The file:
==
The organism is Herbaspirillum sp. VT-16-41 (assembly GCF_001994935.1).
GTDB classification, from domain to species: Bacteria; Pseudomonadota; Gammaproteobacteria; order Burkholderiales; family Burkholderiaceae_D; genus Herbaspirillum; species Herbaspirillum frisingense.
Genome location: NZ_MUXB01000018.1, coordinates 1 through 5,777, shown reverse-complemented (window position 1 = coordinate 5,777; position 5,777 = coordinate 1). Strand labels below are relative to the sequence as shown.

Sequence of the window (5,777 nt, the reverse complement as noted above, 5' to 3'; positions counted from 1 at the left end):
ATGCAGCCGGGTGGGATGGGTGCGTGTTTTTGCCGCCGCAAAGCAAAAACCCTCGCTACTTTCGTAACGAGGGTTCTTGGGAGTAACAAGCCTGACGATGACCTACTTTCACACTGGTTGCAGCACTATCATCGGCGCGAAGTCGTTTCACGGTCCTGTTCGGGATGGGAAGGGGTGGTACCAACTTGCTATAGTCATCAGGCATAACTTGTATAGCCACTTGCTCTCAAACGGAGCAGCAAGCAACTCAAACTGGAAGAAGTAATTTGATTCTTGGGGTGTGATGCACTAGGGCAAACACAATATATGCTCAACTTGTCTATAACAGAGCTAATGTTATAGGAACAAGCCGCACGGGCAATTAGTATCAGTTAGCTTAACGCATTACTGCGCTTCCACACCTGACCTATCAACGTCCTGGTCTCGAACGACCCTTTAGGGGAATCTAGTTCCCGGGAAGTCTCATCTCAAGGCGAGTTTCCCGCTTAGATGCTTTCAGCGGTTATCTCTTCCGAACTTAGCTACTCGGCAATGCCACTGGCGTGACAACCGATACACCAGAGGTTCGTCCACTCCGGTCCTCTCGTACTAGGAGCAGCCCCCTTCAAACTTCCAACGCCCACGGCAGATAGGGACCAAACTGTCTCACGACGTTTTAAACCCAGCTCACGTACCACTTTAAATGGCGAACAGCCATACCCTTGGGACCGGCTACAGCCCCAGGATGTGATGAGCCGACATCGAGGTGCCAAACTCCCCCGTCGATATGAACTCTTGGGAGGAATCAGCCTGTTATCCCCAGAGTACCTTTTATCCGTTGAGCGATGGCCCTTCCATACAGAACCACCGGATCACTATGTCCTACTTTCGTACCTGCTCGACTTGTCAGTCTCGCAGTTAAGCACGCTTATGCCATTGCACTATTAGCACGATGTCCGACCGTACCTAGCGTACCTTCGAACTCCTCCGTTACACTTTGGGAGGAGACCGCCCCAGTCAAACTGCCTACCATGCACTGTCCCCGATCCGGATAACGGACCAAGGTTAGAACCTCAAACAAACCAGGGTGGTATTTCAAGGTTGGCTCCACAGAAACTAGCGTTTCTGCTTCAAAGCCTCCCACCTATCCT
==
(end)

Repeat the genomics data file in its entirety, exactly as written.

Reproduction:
The organism is Herbaspirillum sp. VT-16-41 (assembly GCF_001994935.1).
GTDB classification, from domain to species: Bacteria; Pseudomonadota; Gammaproteobacteria; order Burkholderiales; family Burkholderiaceae_D; genus Herbaspirillum; species Herbaspirillum frisingense.
Genome location: NZ_MUXB01000018.1, coordinates 1 through 5,777, shown reverse-complemented (window position 1 = coordinate 5,777; position 5,777 = coordinate 1). Strand labels below are relative to the sequence as shown.

Sequence of the window (5,777 nt, the reverse complement as noted above, 5' to 3'; positions counted from 1 at the left end):
ATGCAGCCGGGTGGGATGGGTGCGTGTTTTTGCCGCCGCAAAGCAAAAACCCTCGCTACTTTCGTAACGAGGGTTCTTGGGAGTAACAAGCCTGACGATGACCTACTTTCACACTGGTTGCAGCACTATCATCGGCGCGAAGTCGTTTCACGGTCCTGTTCGGGATGGGAAGGGGTGGTACCAACTTGCTATAGTCATCAGGCATAACTTGTATAGCCACTTGCTCTCAAACGGAGCAGCAAGCAACTCAAACTGGAAGAAGTAATTTGATTCTTGGGGTGTGATGCACTAGGGCAAACACAATATATGCTCAACTTGTCTATAACAGAGCTAATGTTATAGGAACAAGCCGCACGGGCAATTAGTATCAGTTAGCTTAACGCATTACTGCGCTTCCACACCTGACCTATCAACGTCCTGGTCTCGAACGACCCTTTAGGGGAATCTAGTTCCCGGGAAGTCTCATCTCAAGGCGAGTTTCCCGCTTAGATGCTTTCAGCGGTTATCTCTTCCGAACTTAGCTACTCGGCAATGCCACTGGCGTGACAACCGATACACCAGAGGTTCGTCCACTCCGGTCCTCTCGTACTAGGAGCAGCCCCCTTCAAACTTCCAACGCCCACGGCAGATAGGGACCAAACTGTCTCACGACGTTTTAAACCCAGCTCACGTACCACTTTAAATGGCGAACAGCCATACCCTTGGGACCGGCTACAGCCCCAGGATGTGATGAGCCGACATCGAGGTGCCAAACTCCCCCGTCGATATGAACTCTTGGGAGGAATCAGCCTGTTATCCCCAGAGTACCTTTTATCCGTTGAGCGATGGCCCTTCCATACAGAACCACCGGATCACTATGTCCTACTTTCGTACCTGCTCGACTTGTCAGTCTCGCAGTTAAGCACGCTTATGCCATTGCACTATTAGCACGATGTCCGACCGTACCTAGCGTACCTTCGAACTCCTCCGTTACACTTTGGGAGGAGACCGCCCCAGTCAAACTGCCTACCATGCACTGTCCCCGATCCGGATAACGGACCAAGGTTAGAACCTCAAACAAACCAGGGTGGTATTTCAAGGTTGGCTCCACAGAAACTAGCGTTTCTGCTTCAAAGCCTCCCACCTATCCT